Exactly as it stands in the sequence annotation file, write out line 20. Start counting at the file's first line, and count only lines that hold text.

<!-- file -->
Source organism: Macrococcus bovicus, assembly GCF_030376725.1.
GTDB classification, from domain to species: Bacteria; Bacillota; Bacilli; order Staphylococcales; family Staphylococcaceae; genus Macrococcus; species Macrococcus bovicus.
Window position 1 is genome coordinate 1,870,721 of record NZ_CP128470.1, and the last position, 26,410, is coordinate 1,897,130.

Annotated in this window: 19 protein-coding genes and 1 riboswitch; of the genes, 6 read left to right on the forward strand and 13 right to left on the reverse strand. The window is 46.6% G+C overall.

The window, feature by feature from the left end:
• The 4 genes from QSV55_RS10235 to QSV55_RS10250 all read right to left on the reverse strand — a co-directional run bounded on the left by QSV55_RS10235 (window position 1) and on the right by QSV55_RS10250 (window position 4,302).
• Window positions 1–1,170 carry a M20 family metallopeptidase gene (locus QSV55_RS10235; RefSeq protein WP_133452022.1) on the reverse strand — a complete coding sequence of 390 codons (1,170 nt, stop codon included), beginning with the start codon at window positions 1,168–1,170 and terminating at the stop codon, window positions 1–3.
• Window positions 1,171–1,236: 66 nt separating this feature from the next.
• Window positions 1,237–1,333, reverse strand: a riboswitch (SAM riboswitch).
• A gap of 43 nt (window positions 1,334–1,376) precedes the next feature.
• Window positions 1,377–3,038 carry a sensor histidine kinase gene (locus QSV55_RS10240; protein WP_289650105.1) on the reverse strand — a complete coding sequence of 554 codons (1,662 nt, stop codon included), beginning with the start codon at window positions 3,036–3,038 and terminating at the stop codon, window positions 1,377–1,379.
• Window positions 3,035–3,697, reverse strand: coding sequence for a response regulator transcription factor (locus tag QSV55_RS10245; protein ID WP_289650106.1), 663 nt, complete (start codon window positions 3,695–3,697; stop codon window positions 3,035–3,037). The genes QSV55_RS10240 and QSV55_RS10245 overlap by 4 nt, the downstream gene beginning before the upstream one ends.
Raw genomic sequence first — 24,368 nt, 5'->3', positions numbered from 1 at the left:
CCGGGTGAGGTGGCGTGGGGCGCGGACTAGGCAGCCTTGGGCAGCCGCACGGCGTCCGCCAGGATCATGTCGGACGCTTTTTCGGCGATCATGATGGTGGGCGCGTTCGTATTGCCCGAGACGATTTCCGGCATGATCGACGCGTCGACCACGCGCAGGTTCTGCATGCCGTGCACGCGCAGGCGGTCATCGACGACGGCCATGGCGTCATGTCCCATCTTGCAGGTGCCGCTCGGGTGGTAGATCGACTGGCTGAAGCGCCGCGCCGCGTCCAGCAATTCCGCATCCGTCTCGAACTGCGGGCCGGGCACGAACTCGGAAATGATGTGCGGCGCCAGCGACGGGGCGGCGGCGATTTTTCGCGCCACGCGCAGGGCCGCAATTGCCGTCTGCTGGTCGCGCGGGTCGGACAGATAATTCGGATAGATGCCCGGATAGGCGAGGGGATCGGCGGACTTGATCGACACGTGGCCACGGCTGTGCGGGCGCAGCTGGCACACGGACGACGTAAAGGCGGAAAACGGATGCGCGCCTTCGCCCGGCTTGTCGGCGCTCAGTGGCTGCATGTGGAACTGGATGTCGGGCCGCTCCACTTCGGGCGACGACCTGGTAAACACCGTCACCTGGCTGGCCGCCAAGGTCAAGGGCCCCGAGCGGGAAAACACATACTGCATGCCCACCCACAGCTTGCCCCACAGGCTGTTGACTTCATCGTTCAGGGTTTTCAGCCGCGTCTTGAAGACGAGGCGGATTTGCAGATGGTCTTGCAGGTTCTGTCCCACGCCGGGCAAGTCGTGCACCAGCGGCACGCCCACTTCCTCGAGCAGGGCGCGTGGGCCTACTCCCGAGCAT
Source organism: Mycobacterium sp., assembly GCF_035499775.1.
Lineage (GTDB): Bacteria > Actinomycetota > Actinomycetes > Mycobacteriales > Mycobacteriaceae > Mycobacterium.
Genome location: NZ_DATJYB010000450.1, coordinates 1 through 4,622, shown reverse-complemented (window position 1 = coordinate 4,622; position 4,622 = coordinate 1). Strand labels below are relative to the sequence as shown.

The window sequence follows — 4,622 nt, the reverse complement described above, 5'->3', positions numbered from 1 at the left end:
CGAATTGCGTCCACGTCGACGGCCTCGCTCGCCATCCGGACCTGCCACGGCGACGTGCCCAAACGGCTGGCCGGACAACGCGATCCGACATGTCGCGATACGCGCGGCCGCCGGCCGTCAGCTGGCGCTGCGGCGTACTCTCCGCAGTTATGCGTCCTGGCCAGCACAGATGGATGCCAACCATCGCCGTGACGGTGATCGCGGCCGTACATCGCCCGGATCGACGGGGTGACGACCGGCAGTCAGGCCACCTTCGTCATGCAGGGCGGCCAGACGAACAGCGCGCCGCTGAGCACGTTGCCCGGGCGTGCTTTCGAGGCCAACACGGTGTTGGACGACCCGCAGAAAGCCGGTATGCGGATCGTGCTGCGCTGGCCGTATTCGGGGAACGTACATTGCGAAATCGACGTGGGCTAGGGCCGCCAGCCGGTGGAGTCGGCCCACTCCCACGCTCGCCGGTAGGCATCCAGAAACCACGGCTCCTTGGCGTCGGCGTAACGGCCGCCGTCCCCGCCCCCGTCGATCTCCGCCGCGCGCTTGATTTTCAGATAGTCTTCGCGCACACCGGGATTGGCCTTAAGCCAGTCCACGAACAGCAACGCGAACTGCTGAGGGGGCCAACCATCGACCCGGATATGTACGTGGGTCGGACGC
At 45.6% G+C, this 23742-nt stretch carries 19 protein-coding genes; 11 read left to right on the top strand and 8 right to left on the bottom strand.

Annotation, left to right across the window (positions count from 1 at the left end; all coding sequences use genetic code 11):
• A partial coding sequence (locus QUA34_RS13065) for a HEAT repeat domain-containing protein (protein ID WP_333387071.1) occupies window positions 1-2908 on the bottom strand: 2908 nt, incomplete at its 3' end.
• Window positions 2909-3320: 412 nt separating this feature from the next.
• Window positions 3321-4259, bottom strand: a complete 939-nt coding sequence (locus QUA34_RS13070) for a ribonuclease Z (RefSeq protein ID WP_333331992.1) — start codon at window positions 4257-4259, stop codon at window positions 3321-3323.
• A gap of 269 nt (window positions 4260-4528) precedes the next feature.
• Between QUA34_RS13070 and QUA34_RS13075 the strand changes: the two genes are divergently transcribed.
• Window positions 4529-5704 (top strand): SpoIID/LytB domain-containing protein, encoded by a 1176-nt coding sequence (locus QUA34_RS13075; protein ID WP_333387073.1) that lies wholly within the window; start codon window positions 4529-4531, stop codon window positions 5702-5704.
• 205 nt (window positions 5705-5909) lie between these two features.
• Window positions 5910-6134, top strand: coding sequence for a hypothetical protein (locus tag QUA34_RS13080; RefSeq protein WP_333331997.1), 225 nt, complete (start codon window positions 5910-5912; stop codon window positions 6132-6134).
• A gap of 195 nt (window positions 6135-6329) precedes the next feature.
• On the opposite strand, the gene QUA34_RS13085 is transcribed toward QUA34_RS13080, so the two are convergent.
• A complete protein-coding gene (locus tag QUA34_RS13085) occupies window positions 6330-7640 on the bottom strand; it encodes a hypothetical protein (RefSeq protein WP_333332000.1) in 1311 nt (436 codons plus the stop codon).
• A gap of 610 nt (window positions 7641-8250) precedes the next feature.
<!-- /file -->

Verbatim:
At 45.6% G+C, this 23742-nt stretch carries 19 protein-coding genes; 11 read left to right on the top strand and 8 right to left on the bottom strand.